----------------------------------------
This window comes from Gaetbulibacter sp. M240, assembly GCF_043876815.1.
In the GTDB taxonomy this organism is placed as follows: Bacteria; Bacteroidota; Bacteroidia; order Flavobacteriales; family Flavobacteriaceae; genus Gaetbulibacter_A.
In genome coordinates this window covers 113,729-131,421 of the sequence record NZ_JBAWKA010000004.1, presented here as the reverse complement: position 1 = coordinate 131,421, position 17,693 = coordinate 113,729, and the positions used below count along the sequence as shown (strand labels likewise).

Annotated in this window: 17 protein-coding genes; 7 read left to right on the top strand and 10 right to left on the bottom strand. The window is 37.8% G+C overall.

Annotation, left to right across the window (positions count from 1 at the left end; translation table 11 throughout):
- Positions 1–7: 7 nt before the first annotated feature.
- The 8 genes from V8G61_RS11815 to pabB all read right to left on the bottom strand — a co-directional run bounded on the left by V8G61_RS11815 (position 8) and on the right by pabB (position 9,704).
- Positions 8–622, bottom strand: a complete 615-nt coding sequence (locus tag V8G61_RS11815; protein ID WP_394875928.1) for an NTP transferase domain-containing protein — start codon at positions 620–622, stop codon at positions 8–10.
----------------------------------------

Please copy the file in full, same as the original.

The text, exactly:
This window comes from Gaetbulibacter sp. M240, assembly GCF_043876815.1.
In the GTDB taxonomy this organism is placed as follows: Bacteria; Bacteroidota; Bacteroidia; order Flavobacteriales; family Flavobacteriaceae; genus Gaetbulibacter_A.
In genome coordinates this window covers 113,729-131,421 of the sequence record NZ_JBAWKA010000004.1, presented here as the reverse complement: position 1 = coordinate 131,421, position 17,693 = coordinate 113,729, and the positions used below count along the sequence as shown (strand labels likewise).

Annotated in this window: 17 protein-coding genes; 7 read left to right on the top strand and 10 right to left on the bottom strand. The window is 37.8% G+C overall.

Annotation, left to right across the window (positions count from 1 at the left end; translation table 11 throughout):
- Positions 1–7: 7 nt before the first annotated feature.
- The 8 genes from V8G61_RS11815 to pabB all read right to left on the bottom strand — a co-directional run bounded on the left by V8G61_RS11815 (position 8) and on the right by pabB (position 9,704).
- Positions 8–622, bottom strand: a complete 615-nt coding sequence (locus tag V8G61_RS11815; protein ID WP_394875928.1) for an NTP transferase domain-containing protein — start codon at positions 620–622, stop codon at positions 8–10.